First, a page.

A headlamp, headlight, or head torch (UK) is a light source affixed to the head typically for outdoor activities at night or in dark conditions such as caving, orienteering, hiking, skiing, backpacking, camping, mountaineering or mountain biking. Headlamps may also be used in adventure races. Headlamps are often used by workers in underground mining, search and rescue, surgeons, and by other workers who need hands-free directed lighting.
Headlamps are usually powered by three or four AA or AAA batteries, or rechargeable batteries. Systems with heavier batteries (4xAA or more) are usually designed so that the light emitter is positioned near the front of the head, with the battery compartment at the rear of the head. The headlamp is strapped to the head or helmet with an elasticized strap. Some headlamps have a separate battery pack connected by a cable, to be carried on a belt or in a pocket.
Headlamps may be held in place by a single band around the head or (particularly heavier ones) have an additional band over the top of the head.
Incandescent bulbs were used in headlamps until the introduction of white LEDs of sufficient brightness, with much lower power consumption and lifespan.  Power LEDs rated at 1 watt or more displaced incandescent bulbs in many models of headlamps. To avoid damage to electronic parts, a heatsink is usually required for headlamps that use LEDs that dissipate more than 1W. To regulate power fed to the LEDs, DC-DC converters are often used, sometimes controlled by microprocessors. This allows the LED(s) to maintain constant brightness until battery voltage becomes too low to operate the lamp, and allows selectable brightness. Following the introduction of LEDs for headlamps, sometimes combinations of LED and halogen lamps were used, allowing the user to select between the types for various tasks.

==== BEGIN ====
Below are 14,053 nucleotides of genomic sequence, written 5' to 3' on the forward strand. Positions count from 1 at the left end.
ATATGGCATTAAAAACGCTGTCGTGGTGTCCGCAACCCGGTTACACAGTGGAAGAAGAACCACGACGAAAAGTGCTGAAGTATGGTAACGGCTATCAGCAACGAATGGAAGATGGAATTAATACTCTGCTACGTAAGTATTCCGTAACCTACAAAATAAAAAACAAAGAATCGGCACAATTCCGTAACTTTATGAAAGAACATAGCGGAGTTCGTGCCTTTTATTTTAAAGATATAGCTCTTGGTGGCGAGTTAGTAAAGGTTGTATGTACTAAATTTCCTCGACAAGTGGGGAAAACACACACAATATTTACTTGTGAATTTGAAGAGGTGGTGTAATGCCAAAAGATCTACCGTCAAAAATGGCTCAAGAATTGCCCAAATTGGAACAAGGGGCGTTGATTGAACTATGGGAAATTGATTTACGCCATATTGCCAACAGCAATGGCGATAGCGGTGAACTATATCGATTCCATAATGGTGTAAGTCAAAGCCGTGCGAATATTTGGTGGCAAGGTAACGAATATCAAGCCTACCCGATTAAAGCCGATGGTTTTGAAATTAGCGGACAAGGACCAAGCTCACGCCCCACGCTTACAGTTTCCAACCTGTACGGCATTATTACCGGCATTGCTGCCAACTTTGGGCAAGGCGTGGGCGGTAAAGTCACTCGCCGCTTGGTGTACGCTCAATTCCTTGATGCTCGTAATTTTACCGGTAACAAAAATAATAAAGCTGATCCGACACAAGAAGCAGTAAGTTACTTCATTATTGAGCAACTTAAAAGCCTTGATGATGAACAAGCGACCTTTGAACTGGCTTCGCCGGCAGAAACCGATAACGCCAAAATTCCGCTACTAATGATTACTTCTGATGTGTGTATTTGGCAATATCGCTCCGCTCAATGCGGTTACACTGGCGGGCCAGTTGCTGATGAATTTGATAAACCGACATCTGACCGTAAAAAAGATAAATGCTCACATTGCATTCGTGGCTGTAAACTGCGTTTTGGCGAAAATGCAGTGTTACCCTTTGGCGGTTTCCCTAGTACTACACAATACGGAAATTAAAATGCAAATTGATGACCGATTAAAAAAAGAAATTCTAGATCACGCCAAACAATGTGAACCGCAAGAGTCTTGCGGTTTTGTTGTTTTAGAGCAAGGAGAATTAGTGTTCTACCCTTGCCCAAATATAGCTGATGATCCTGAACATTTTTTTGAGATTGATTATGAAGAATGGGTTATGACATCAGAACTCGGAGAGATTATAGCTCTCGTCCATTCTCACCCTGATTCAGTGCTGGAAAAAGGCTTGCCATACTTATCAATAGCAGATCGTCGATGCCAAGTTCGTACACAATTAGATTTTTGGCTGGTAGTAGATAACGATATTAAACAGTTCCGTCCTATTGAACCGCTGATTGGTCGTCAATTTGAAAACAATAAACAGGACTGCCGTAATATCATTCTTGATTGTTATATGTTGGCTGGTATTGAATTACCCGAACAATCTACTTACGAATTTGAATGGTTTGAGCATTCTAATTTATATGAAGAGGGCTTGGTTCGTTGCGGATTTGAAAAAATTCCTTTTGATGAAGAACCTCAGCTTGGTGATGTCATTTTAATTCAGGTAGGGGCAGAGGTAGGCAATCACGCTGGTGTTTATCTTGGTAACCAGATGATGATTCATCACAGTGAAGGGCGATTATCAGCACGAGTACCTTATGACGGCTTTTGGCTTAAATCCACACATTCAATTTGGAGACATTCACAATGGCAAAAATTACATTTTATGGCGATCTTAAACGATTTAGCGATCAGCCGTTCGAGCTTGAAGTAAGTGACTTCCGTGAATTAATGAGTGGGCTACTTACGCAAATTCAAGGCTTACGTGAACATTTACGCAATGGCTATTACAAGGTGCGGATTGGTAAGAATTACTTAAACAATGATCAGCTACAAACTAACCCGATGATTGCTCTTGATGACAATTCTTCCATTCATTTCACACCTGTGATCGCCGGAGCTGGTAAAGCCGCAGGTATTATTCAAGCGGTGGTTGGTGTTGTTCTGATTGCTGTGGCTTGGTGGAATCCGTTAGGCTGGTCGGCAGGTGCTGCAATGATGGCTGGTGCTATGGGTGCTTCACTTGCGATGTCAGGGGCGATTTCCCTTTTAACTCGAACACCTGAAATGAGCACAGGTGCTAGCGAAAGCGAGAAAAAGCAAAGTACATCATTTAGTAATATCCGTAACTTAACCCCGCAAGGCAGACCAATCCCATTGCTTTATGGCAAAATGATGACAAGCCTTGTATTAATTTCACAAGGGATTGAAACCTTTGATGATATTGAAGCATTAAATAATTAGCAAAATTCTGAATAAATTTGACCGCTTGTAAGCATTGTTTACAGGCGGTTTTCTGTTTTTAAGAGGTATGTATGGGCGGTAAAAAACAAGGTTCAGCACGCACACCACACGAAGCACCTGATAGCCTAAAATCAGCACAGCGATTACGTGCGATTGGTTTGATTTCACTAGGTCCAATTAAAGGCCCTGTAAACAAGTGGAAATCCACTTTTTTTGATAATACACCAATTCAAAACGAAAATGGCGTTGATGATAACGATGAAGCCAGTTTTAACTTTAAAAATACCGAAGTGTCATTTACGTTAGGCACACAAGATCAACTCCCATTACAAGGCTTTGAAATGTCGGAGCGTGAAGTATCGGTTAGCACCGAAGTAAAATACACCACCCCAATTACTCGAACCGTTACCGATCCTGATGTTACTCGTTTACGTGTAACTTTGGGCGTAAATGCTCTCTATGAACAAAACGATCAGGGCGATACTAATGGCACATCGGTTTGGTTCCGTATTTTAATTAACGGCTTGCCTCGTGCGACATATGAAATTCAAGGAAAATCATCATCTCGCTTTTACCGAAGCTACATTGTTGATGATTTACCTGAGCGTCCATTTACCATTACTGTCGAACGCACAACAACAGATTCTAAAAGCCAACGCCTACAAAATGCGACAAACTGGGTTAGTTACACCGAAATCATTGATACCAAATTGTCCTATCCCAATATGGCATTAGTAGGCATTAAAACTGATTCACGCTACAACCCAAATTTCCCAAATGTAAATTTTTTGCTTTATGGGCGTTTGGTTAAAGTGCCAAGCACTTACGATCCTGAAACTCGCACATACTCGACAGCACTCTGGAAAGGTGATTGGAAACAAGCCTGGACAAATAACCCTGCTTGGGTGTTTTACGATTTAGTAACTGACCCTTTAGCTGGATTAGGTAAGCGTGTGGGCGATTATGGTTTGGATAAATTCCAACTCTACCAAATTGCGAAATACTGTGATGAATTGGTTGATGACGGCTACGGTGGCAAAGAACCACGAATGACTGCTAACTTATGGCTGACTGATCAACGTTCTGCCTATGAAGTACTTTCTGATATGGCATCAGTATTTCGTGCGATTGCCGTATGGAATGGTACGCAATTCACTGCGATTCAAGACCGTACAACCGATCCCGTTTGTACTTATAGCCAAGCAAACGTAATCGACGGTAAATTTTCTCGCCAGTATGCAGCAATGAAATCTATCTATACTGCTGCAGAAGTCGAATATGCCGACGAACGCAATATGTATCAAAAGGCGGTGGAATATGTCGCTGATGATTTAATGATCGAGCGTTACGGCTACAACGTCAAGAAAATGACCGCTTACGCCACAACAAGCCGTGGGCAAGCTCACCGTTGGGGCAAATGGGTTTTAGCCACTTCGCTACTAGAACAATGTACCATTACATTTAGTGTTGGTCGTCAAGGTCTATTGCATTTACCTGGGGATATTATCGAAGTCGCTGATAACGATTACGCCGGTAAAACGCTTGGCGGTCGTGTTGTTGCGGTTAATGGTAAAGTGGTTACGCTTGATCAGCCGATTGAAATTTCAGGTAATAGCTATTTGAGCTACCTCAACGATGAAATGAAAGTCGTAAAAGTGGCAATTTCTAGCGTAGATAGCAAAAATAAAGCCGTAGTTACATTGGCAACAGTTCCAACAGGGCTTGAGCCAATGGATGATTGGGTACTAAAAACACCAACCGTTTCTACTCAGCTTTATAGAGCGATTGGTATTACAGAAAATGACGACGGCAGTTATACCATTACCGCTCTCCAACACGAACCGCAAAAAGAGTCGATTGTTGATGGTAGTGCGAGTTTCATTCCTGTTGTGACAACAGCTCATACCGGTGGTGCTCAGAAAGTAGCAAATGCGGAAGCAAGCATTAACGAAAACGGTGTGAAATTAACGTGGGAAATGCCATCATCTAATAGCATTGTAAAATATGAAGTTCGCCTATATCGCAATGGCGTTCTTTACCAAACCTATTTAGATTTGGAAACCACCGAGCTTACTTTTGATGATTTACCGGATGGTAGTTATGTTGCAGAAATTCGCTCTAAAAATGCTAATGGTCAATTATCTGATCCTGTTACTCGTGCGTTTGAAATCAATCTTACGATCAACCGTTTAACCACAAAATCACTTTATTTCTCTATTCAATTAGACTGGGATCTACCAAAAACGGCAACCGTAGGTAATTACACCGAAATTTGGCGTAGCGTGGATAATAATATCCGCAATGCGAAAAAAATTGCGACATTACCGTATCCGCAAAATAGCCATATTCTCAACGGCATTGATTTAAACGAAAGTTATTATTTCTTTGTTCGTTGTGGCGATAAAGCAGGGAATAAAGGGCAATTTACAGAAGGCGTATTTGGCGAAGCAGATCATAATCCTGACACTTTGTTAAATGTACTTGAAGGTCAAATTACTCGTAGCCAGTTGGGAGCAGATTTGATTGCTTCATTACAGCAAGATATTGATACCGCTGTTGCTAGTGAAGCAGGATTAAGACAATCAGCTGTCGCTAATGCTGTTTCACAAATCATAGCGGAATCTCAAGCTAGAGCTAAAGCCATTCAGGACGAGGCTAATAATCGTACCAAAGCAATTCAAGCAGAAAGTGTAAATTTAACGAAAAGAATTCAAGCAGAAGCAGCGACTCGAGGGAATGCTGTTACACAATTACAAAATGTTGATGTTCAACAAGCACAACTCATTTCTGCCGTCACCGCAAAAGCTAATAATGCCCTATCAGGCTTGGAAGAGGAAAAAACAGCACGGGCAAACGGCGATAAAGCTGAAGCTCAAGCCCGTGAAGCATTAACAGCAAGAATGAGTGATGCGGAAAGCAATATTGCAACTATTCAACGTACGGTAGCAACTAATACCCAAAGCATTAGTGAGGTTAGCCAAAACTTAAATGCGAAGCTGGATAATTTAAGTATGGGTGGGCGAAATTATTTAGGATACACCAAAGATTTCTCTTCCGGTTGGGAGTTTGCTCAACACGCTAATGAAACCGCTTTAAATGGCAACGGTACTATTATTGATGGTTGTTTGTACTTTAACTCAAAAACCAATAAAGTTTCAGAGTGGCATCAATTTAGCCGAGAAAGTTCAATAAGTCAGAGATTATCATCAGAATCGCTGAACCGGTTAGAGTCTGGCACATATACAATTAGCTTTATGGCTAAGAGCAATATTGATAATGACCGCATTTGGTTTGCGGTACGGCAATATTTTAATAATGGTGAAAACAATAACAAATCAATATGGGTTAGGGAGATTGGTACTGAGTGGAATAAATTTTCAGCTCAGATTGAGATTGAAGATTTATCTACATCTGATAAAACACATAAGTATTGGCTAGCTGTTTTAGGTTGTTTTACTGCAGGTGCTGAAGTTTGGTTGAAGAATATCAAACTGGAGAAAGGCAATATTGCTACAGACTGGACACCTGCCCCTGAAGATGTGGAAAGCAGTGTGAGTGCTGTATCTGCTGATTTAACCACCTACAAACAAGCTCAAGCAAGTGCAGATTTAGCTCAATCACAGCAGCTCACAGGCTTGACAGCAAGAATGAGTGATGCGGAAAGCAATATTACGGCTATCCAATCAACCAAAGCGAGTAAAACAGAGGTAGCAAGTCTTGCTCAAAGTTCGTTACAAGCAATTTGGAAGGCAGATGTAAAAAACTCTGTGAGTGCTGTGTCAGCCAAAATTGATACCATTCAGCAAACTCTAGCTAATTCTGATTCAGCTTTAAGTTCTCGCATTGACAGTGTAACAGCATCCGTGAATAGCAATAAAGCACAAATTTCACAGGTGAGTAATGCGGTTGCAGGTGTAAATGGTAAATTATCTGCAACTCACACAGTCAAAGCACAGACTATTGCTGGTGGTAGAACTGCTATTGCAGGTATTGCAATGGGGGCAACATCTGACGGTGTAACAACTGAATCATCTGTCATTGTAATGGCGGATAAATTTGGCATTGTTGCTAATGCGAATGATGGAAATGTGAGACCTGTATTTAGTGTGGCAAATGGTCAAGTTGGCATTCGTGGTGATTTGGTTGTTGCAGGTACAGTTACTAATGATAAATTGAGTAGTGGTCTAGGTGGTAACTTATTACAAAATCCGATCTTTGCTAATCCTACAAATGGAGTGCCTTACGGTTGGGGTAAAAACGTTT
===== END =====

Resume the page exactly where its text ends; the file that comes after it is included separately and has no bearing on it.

Carbide lamps were developed around 1900, and continued to be used after the introduction of battery lamps, which initially had poor battery life. Battery-powered headlamps with incandescent bulbs were used until the advent of LED lamps with much higher efficiency and consequently longer battery life.
Thomas Edison developed electric cap lamps for miners in 1914; by 1915, certain cap lamps were approved by the United States Bureau of Mines for safe use where there may be inflammable gas as in coal mines. These included features such as spring-loaded contacts to automatically disconnect broken bulbs. These lamps consisted of an incandescent lamp with a reflector, and a belt-mounted wet-cell storage battery sized to power the lamp for the entire working shift. After 12 hours a 1917-era miner's lamp produced less than one candlepower and about 2 to 5 total lumens. This pattern became popular for similar lamps. Head lamps approved for use in coal mines are designed not to allow an internal spark to ignite flammable gas surrounding the headlamp.
While a head torch has the function of fitting on a person's head, being capable of being switched on and off, and illumination in front, there are many variations for different purposes. They include: